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Category Archives: liberty

Patrick Henry’s Legacy of Leadership

Patrick Henry’s voice rings out today as clearly as ever, reminding America that true leaders speak, act, and fight for the people’s liberty.  America faced a crisis of leadership in 1775. The colonies faced growing taxation from Great Britain. Across the colonies, leaders railed against taxation without representation. For years, the colonies had complained to Great Britain, but nothing was done. Parliament and the King refused to recognize the justice of the colonists’ grievances. Whispers of independence and revolution were in the air, but few were willing to make a public show of support for such a radical idea. Into the void stepped Patrick Henry. In his immortal speech before the Virginia Convention, he decried British policy as oppressive and tyrannical. With characteristic boldness, he wholeheartedly endorsed armed rebellion against the crown, crying “give me liberty or give me death!” Patrick Henry became the leader the colonies had been looking for, changing the course of American history. More than that, however, he set an example of a leader who called others to action, led boldly in a time of crisis, and defended his ideals in the face of tremendous opposition.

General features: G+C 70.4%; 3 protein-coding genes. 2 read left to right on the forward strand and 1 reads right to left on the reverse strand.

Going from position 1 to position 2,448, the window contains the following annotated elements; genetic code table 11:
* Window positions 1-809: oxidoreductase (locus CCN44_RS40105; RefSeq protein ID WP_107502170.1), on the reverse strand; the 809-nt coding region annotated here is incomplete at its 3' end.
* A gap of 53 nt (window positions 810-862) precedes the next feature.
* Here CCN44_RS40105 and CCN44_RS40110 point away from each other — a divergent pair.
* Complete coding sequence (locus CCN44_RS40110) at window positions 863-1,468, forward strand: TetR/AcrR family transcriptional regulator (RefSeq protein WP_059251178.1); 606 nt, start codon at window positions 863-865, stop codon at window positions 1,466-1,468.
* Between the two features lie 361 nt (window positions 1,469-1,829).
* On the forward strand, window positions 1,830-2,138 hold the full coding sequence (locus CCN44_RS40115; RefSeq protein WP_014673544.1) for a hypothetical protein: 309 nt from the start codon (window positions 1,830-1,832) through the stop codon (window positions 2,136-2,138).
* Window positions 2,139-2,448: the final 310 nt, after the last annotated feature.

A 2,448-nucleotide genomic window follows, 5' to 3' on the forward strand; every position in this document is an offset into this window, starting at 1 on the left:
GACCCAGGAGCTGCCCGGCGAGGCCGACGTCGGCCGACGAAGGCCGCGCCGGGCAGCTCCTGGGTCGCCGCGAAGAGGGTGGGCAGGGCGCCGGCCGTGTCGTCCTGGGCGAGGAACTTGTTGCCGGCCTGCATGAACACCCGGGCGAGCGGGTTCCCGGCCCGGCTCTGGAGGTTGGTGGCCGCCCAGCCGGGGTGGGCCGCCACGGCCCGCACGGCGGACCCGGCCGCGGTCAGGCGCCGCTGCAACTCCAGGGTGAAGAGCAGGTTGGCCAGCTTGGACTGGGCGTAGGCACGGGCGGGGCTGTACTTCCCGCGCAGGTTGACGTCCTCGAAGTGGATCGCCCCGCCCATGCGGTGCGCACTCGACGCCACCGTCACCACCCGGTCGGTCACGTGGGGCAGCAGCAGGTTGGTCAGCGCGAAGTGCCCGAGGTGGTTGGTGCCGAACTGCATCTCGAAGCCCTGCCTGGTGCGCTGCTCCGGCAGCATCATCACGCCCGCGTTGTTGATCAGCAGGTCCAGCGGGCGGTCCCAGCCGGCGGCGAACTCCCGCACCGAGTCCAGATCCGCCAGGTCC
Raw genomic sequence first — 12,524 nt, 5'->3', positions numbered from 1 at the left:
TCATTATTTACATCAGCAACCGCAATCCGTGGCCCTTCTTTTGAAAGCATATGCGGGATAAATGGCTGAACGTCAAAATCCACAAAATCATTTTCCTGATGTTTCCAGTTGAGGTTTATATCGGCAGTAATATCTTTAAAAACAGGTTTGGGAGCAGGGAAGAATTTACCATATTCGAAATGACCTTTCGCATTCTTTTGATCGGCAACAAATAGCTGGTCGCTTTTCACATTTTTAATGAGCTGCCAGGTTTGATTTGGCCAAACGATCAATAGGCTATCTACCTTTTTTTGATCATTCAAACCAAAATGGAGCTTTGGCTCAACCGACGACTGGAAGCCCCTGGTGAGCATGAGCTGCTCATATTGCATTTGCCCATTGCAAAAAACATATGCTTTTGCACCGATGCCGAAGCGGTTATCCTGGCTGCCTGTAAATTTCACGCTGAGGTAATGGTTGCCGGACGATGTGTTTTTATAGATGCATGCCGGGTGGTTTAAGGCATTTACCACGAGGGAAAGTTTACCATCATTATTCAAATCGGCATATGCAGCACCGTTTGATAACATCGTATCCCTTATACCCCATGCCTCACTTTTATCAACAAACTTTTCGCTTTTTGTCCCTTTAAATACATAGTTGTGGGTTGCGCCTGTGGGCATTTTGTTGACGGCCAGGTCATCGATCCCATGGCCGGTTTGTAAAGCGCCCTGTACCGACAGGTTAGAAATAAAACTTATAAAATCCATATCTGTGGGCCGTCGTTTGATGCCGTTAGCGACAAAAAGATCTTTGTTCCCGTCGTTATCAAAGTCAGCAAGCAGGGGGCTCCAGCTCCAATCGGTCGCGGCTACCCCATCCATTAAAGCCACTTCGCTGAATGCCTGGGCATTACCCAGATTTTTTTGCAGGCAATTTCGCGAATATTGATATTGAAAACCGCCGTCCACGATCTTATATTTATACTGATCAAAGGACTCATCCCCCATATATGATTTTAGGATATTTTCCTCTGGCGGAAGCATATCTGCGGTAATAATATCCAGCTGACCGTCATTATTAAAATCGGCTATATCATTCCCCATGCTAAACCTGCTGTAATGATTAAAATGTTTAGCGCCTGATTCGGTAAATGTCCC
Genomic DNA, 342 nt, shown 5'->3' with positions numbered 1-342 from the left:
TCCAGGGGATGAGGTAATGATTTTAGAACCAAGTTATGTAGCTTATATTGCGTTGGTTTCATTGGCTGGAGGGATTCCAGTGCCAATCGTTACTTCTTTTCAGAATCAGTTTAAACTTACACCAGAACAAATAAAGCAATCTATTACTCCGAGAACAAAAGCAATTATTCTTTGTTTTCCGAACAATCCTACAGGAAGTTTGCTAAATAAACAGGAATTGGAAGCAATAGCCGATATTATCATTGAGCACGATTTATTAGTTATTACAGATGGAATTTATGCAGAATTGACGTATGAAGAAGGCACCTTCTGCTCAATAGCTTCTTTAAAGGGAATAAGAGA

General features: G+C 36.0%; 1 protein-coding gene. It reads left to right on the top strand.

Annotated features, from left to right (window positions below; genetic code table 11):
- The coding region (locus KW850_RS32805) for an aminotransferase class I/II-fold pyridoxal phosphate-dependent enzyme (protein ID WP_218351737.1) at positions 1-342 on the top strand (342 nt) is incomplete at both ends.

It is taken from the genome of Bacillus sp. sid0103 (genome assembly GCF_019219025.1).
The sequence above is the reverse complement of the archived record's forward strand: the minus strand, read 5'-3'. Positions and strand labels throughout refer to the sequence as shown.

Patrick Henry took an unusual path to influence. Many of the Founding Fathers began their careers early, attended prestigious universities or studied law at a young age. However, Patrick Henry did not take the easy road. He did not study law until later in life. But when he did, it became obvious very quickly that he had talent. Thomas Jefferson called him the greatest speaker he had ever heard. He became well-known for supporting controversial causes, speaking out against the much-reviled Stamp Act.  When America needed someone to speak out for independence, Patrick Henry was willing to do so. “The next gale that sweeps from the north will bring to our ears the clash of resounding arms! Our brethren are already in the field! Why stand we here idle? What is it that gentlemen wish? What would they have? Is life so dear, or peace so sweet, as to be purchased at the price of chains and slavery? Forbid it, Almighty God! I know not what course others may take; but as for me, give me liberty or give me death!” Patrick Henry’s speech helped tip the scales in favor of revolution. Without his tremendous influence, American history might have been very different. Patrick Henry’s speech was more than just rhetoric. It demonstrated his willingness to publicly support the cause of freedom. When American independence was hanging in the balance, he spoke out. He not only changed the facts of American history, but he showed future generations that a true leader must speak boldly to gather others to his cause.